Wednesday, January 09, 2008

Democratic Primary Politics

Okay, so we are in Primary season and it's been quite a ride. Obama trounced Hillary in Iowa and then she spanks him in NH.

I guess now every sees that it was quite an achievement and speaks volumes about Kerry that he won both. Obama had more momentum and more of a splash going into NH and lost. I think now, people will appreciate a little better how difficult it was to fight through Iowa and sustain the momentum in NH. Back then, we were still worried about the Dean surge, Wesley Clarke and a possible Edwards bounce. I think this experience brings Obama down from the stratosphere where he was. I was irritated by him months ago when he mocked Kerry in a Letterman interview, I guess he would respond differently now that he's walked a tiny fraction of the journey Kerry walked back in 04.

That aside, the big story in my view is what to make of the variance between Obama's universal superior poll numbers and the final numbers in favor of Hillary. The poll numbers were not simply the media and university numbers, but campaign internal polling numbers.

I pretty much watched MSNBC's coverage all night and Eugene Robinson, a WaPo columnist, raised the Bradley Effect. That was quickly dismissed, but it reared its head all night refusing to die as a theory. Eventually Chuck Todd raised a compelling point that in the only cases in which we have seen this type of variance is when the candidates have been Black.

Here's Wikipedia on the Bradley effect:

The original term Bradley effect derives its name from a 1982 campaign involving Tom Bradley, the long-time mayor of Los Angeles, California. Bradley, who was black, ran as the Democratic party's candidate for Governor of California against Republican candidate George Deukmejian, who was white. The polls leading into the day of the election consistently showed Bradley with a lead. However,
Bradley narrowly lost the race. Post-election research indicated that a smaller
percentage of white voters actually voted for Bradley than that which had said
they planned to vote for him, and that voters who had been classified as
"undecided" had gone to Deukmejian in statistically anomalous numbers.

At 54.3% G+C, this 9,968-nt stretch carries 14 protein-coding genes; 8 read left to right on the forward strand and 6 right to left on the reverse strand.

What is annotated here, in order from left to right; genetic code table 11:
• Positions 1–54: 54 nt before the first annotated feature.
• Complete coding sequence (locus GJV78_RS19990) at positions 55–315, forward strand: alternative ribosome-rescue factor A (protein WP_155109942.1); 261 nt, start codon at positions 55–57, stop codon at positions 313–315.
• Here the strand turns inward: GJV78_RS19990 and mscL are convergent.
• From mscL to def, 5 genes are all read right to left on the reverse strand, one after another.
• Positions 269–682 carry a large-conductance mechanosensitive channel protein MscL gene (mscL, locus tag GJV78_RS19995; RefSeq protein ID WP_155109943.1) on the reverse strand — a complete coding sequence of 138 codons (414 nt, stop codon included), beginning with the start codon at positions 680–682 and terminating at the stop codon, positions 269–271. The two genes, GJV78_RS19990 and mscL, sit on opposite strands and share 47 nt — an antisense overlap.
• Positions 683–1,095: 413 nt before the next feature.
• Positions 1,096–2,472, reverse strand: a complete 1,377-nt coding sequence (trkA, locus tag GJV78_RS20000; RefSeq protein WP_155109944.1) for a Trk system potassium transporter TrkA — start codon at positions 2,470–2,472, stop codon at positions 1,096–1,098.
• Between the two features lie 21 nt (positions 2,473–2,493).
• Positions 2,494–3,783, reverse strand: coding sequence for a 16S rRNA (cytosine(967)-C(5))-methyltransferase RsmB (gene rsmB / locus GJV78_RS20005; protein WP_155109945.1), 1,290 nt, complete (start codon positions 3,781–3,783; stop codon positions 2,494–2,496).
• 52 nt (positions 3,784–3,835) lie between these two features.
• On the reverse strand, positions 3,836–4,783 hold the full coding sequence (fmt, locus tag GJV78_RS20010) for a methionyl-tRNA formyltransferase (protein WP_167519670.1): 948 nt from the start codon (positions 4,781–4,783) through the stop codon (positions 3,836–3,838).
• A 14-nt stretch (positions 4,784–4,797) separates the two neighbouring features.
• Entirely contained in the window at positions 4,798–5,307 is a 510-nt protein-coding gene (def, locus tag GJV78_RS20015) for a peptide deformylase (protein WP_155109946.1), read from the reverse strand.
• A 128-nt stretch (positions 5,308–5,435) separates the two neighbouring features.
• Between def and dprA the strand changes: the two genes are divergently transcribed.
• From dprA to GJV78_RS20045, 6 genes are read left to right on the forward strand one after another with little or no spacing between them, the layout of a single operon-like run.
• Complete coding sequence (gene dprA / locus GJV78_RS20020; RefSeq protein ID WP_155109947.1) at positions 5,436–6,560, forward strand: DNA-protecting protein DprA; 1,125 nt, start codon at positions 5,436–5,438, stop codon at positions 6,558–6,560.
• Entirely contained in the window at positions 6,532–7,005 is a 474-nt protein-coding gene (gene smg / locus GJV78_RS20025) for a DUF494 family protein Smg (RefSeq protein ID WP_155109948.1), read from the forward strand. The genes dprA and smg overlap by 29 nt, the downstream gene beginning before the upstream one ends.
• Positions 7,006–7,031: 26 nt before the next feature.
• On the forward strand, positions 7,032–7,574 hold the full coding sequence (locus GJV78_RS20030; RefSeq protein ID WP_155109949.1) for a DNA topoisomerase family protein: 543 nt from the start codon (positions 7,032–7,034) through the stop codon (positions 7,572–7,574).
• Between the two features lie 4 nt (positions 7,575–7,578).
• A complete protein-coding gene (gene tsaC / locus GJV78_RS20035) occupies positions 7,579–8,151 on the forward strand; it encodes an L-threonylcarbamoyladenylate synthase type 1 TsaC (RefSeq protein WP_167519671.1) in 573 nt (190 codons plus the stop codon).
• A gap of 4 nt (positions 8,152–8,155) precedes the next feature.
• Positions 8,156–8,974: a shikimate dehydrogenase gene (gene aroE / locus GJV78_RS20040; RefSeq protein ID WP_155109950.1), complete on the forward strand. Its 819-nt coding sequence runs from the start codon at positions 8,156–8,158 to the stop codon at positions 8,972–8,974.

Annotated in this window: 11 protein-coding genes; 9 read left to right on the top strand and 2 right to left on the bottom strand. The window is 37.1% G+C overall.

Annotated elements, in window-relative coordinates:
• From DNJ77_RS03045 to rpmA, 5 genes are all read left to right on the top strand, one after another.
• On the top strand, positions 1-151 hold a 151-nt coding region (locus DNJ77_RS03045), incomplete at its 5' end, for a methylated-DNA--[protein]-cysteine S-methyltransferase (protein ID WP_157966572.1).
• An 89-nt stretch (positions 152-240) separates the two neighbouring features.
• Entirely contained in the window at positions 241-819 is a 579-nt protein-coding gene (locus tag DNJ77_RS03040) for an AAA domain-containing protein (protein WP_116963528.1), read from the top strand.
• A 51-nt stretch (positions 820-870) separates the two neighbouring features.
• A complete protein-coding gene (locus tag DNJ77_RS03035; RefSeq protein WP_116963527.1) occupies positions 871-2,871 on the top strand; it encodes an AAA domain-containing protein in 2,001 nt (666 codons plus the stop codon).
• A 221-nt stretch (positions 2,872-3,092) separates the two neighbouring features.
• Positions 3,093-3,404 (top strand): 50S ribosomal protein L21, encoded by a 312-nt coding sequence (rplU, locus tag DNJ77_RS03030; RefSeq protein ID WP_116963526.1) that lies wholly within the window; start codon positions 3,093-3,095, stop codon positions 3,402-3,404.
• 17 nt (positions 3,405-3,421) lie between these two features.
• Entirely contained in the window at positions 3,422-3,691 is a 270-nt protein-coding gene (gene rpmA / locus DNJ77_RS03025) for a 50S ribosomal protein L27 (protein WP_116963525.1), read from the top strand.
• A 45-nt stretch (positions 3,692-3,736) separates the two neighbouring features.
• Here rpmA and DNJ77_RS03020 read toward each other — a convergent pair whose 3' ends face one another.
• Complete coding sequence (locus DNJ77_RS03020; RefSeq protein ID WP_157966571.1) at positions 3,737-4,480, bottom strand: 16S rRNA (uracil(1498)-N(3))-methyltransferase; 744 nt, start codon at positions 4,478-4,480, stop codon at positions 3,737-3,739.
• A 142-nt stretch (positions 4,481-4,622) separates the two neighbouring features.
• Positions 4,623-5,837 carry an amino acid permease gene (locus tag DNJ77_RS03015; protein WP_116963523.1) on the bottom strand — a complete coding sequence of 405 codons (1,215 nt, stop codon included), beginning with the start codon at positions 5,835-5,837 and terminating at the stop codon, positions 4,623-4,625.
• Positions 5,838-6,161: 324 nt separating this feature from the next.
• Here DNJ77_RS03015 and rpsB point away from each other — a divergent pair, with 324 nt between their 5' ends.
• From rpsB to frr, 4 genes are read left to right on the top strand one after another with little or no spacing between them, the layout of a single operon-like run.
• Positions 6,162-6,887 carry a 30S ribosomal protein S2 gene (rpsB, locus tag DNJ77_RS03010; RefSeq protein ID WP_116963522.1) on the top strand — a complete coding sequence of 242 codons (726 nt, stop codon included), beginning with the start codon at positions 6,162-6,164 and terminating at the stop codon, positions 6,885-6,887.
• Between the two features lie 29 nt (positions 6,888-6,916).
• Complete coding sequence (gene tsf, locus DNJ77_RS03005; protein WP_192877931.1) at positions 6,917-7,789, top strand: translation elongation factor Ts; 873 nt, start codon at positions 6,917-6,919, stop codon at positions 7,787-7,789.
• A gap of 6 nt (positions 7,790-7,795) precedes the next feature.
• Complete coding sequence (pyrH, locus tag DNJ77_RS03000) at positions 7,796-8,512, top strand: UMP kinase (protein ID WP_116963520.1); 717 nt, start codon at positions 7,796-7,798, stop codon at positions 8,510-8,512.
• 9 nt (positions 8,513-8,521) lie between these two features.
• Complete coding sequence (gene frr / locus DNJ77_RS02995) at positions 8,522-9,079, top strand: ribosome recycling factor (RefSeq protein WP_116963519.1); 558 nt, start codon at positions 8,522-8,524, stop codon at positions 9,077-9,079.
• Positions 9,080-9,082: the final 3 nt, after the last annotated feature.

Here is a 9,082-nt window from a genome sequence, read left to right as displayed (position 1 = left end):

One month prior to the election, Bill Roberts, Deukmejian's campaign manager at that time, had predicted this behavior. He told reporters that he expected that
Deukmejian could advance approximately five percentage points from what his poll
numbers indicated, due to white voters giving inaccurate polling responses in
order to conceal a racial prejudice. Roberts's comments were disavowed by
Deukmejian, and the controversy that surrounded them ultimately led to Roberts's

Now Todd did note that with Harold Ford and with Patrick Duvall of MA, there was no evidence of the Bradley effect, so it is not a universal claim, so to speak. When challenged on this point about Iowa--White Iowa voters voted for Obama overwhelmingly. Todd response was the Iowa's process is public and New Hampshire's process is behind the curtain.

Robinson kept harping on the exit polling numbers that showed late-deciding voters split equally between Obama and Hillary so there's no explanation for the last minute surge unless people were not being forthright in the first place during the polling and even in the exit polling.

Hillary won the woman vote and the Democratic base vote. It is true that the gang-up on Hillary may have motivated women to vote in her favor, it does not explain how anyone can cover so much ground in such little time.

Now what does this mean? I don't know. What I do think is that, real or perceived, racism as reared its head and the SC Black Democratic base will not take kindly to this. I think Clinton will find out that there are limits to his adoption as an honorary African American. SC I think will go in Obama's favor or he'll make a very strong showing, second to Edwards. I don't see Hillary making a splash.

In the meantime, there's Nevada--Union and Latino voters make the difference here. It was rumored that Clinton was furious at Bill Richardson for having his supporters back Obama in Iowa. I think Bill Richardson plays a significant role here as the sole Latino candidate. If he seems to favor one or the other candidates, some in the Latino community may take their cue from him. But in general, given the confluence of concerns in both the Black and Latino communities, I think Obama, of the other three non-Latino candidates, has the most natural constituency. I see him resonating more with the Latino community. The question then could be the Unions. The Unions, universally, were embarrassed in 04 by jumping on bandwagons too early, with the exception of the politically astute and conservative Fire Fighter's Union which jumped on the Kerry bandwagon so early in the process it boggled the mind.

(Update: Via Political wire. Obama has secured the endorsement of the 60,000 Culinary Workers Union. Like totally huge!)

On the Republican side, we might as well just go ahead and crown McCain. Huckabee is another Bush and that dog won't hunt. Romney just does not have the natural appeal. Giuliani . . . well is Giuliani.

In the final analysis, I'm seeing an Obama-McCain race. That does not bode well for Democrats. Even a Clinton-McCain race does not look good. Oh well, we need to see how all this shakes out. I'm not excited about anyone in this race. I have more sympathy and resonance with Obama than with any other candidate. I definitely am not liking Hillary and Edward annoys me. Richardson tends have to a sloppy non-presidential look, so he's not quite under consideration. I suppose that backs me into the Obama corner, reluctantly.



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